From a historic genocide trial to the overthrow of a president, 500 Years tells a sweeping story of mounting resistance played out in Guatemala’s recent history, through the actions and perspectives of the majority indigenous Mayan population, who now stand poised to reimagine their society.
500 Years tells the epic story that led Guatemala to a tipping point in their history, from the genocide trial of General Ríos Montt to the citizen uprising that toppled President Otto Perez Molina. While indigenous peoples of Guatemala are no stranger to oppression, the recent events that took place over a tumultuous three-year span, change finally seems possible when their movement is met with civil society’s outcry to end corruption.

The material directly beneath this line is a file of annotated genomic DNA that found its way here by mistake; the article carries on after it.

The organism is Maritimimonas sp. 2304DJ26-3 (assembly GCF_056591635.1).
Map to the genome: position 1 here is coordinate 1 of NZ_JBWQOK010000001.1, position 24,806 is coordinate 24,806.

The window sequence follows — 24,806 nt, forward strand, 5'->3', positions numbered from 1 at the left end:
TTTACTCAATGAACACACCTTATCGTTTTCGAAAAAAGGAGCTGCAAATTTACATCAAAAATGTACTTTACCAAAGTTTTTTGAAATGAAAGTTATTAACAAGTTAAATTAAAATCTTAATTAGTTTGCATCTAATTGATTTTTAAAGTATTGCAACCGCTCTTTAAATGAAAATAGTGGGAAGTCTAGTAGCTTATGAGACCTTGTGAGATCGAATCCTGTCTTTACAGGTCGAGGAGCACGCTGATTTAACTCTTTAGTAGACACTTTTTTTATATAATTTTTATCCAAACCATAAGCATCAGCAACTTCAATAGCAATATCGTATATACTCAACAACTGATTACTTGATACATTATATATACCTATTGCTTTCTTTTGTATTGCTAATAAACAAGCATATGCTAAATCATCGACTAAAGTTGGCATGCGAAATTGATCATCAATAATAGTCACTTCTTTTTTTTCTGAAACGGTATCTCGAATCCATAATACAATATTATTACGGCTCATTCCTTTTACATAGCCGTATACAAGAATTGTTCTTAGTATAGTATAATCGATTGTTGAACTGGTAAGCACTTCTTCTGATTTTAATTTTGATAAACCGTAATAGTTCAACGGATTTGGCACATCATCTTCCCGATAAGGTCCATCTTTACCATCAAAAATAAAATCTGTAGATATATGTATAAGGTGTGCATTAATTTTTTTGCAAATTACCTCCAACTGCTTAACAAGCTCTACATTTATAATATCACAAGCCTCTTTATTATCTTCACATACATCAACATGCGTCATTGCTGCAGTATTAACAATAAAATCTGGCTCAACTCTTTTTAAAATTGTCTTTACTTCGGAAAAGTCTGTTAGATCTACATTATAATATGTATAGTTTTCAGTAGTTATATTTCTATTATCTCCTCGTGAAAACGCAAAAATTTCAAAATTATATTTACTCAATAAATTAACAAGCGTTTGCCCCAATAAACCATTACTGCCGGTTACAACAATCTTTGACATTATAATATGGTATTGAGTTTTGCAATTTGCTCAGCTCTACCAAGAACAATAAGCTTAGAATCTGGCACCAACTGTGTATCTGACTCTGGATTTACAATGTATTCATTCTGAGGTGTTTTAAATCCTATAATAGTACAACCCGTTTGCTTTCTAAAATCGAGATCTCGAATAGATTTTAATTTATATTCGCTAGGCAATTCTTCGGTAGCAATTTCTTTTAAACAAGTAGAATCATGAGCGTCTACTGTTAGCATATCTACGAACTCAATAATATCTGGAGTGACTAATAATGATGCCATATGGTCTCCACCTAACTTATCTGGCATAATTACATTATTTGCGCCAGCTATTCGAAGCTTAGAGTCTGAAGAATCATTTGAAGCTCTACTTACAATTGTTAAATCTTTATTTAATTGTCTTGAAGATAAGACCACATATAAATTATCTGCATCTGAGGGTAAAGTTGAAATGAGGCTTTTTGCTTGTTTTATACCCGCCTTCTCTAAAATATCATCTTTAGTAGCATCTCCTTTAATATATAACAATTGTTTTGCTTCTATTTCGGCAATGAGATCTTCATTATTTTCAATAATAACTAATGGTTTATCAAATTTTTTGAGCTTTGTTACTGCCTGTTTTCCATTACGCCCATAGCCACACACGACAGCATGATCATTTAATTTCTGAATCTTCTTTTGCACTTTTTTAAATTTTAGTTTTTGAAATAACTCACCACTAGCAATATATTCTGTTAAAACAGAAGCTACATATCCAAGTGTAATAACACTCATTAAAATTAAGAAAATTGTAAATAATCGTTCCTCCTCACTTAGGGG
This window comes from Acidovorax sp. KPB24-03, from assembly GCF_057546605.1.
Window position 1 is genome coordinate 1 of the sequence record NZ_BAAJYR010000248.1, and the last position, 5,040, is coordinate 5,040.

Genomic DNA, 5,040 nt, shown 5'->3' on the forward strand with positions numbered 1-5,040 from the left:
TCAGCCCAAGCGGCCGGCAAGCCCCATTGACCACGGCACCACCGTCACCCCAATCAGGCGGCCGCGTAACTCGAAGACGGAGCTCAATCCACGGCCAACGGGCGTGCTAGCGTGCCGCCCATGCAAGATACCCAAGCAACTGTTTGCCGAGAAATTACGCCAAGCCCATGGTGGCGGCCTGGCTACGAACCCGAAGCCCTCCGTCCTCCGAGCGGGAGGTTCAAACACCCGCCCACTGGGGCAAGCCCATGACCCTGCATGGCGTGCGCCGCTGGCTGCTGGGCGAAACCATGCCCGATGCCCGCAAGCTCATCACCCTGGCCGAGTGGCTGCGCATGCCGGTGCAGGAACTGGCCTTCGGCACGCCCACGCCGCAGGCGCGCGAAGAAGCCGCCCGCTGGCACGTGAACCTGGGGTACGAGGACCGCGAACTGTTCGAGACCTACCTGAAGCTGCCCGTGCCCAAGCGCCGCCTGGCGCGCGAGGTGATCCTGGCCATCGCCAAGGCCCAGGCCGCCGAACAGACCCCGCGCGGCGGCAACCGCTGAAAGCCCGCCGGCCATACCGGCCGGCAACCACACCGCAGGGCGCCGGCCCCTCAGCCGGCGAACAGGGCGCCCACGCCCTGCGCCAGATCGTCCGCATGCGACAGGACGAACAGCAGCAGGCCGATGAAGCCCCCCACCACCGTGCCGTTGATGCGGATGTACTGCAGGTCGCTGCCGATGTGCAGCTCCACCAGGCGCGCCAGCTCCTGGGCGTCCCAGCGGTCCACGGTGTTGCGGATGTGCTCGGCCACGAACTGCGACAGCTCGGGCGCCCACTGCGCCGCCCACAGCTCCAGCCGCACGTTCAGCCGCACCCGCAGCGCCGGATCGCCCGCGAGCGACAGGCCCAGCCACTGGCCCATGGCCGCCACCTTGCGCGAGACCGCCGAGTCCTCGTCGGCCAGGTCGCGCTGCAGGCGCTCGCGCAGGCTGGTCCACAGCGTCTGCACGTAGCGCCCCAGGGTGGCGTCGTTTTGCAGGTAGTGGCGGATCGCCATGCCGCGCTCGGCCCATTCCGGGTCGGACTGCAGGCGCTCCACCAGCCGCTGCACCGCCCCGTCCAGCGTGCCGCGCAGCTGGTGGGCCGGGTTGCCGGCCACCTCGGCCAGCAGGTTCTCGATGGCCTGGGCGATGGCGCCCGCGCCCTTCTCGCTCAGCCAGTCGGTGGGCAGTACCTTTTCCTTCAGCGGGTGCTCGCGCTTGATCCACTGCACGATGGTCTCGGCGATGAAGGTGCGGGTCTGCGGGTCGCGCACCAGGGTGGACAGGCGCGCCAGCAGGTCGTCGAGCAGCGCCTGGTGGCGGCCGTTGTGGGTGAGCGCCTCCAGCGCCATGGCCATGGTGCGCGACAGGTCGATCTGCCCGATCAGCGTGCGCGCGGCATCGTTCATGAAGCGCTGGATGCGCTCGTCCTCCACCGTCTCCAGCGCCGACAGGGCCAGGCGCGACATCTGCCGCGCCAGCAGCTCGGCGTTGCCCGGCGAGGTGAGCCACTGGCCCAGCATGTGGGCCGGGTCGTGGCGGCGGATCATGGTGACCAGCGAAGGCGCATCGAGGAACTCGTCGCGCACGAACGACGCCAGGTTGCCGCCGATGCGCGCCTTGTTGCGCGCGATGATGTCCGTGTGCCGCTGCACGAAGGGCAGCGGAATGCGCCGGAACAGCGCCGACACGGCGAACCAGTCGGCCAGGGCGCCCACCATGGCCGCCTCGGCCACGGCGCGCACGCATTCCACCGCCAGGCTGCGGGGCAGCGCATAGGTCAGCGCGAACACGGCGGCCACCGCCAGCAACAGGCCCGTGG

As witness to this heroic moment in Guatemalan history, 500 Years documents the beginning of the end of an unaccountable rule of law, and a society ready for change. Focusing on universal themes of justice, racism, power and corruption, 500 Years tells the story from the perspective of the majority indigenous Mayan population, and their struggles in the country’s growing democracy.